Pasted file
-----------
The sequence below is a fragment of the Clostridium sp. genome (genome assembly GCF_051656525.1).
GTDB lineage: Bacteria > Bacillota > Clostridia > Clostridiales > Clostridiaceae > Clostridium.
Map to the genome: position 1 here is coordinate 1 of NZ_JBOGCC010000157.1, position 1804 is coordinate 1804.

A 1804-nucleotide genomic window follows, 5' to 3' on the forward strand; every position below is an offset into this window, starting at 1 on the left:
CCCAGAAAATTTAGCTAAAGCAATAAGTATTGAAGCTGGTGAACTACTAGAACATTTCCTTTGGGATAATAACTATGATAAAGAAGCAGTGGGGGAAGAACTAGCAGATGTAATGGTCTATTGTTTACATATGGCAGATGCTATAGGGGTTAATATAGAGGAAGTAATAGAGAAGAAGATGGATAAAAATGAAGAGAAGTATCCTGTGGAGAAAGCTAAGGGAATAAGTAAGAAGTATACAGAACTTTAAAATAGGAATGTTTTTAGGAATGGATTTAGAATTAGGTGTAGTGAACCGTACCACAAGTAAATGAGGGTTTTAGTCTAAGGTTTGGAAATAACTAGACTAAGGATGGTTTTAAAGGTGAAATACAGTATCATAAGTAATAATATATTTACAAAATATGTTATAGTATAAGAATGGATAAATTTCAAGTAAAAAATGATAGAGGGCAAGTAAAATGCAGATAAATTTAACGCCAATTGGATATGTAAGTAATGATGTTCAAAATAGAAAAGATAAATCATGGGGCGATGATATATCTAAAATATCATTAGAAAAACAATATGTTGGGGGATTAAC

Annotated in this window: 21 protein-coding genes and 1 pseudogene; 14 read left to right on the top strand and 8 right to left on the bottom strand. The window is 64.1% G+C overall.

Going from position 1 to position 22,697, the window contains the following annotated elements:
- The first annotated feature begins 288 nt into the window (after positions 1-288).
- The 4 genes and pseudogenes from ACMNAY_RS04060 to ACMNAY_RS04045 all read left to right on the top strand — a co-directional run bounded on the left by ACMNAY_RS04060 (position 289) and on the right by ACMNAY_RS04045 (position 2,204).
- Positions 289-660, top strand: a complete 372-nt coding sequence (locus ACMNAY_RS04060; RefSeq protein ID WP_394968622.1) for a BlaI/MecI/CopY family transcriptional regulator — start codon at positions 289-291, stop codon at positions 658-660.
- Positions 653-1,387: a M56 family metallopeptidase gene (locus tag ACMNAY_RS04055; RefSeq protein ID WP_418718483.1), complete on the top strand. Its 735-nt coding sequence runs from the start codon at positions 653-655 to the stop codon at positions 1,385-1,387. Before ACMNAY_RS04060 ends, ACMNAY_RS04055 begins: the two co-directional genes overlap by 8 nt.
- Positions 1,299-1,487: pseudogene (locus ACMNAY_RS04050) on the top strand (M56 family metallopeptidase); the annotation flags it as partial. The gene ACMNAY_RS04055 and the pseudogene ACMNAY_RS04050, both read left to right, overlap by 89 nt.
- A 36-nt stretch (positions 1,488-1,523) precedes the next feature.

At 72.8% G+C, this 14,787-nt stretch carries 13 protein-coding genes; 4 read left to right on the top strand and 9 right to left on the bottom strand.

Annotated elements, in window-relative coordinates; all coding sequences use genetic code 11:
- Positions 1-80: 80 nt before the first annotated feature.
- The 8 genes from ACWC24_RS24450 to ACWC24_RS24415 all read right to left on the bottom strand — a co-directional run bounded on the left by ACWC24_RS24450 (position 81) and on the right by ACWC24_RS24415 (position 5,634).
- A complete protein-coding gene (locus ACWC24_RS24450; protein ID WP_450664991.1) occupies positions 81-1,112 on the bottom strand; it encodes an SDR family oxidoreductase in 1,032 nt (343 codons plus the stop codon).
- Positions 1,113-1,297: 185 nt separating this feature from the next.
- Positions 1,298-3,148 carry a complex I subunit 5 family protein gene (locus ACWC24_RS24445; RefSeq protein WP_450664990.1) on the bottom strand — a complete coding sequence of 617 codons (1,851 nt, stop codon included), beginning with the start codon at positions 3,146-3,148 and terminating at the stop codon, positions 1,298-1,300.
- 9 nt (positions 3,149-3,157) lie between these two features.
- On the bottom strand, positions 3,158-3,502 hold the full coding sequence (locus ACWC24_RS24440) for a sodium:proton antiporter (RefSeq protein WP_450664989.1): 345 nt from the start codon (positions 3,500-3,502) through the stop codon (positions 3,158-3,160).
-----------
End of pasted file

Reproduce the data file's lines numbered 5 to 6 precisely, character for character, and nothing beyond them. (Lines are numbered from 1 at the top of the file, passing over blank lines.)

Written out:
CCCAGAAAATTTAGCTAAAGCAATAAGTATTGAAGCTGGTGAACTACTAGAACATTTCCTTTGGGATAATAACTATGATAAAGAAGCAGTGGGGGAAGAACTAGCAGATGTAATGGTCTATTGTTTACATATGGCAGATGCTATAGGGGTTAATATAGAGGAAGTAATAGAGAAGAAGATGGATAAAAATGAAGAGAAGTATCCTGTGGAGAAAGCTAAGGGAATAAGTAAGAAGTATACAGAACTTTAAAATAGGAATGTTTTTAGGAATGGATTTAGAATTAGGTGTAGTGAACCGTACCACAAGTAAATGAGGGTTTTAGTCTAAGGTTTGGAAATAACTAGACTAAGGATGGTTTTAAAGGTGAAATACAGTATCATAAGTAATAATATATTTACAAAATATGTTATAGTATAAGAATGGATAAATTTCAAGTAAAAAATGATAGAGGGCAAGTAAAATGCAGATAAATTTAACGCCAATTGGATATGTAAGTAATGATGTTCAAAATAGAAAAGATAAATCATGGGGCGATGATATATCTAAAATATCATTAGAAAAACAATATGTTGGGGGATTAAC

Annotated in this window: 21 protein-coding genes and 1 pseudogene; 14 read left to right on the top strand and 8 right to left on the bottom strand. The window is 64.1% G+C overall.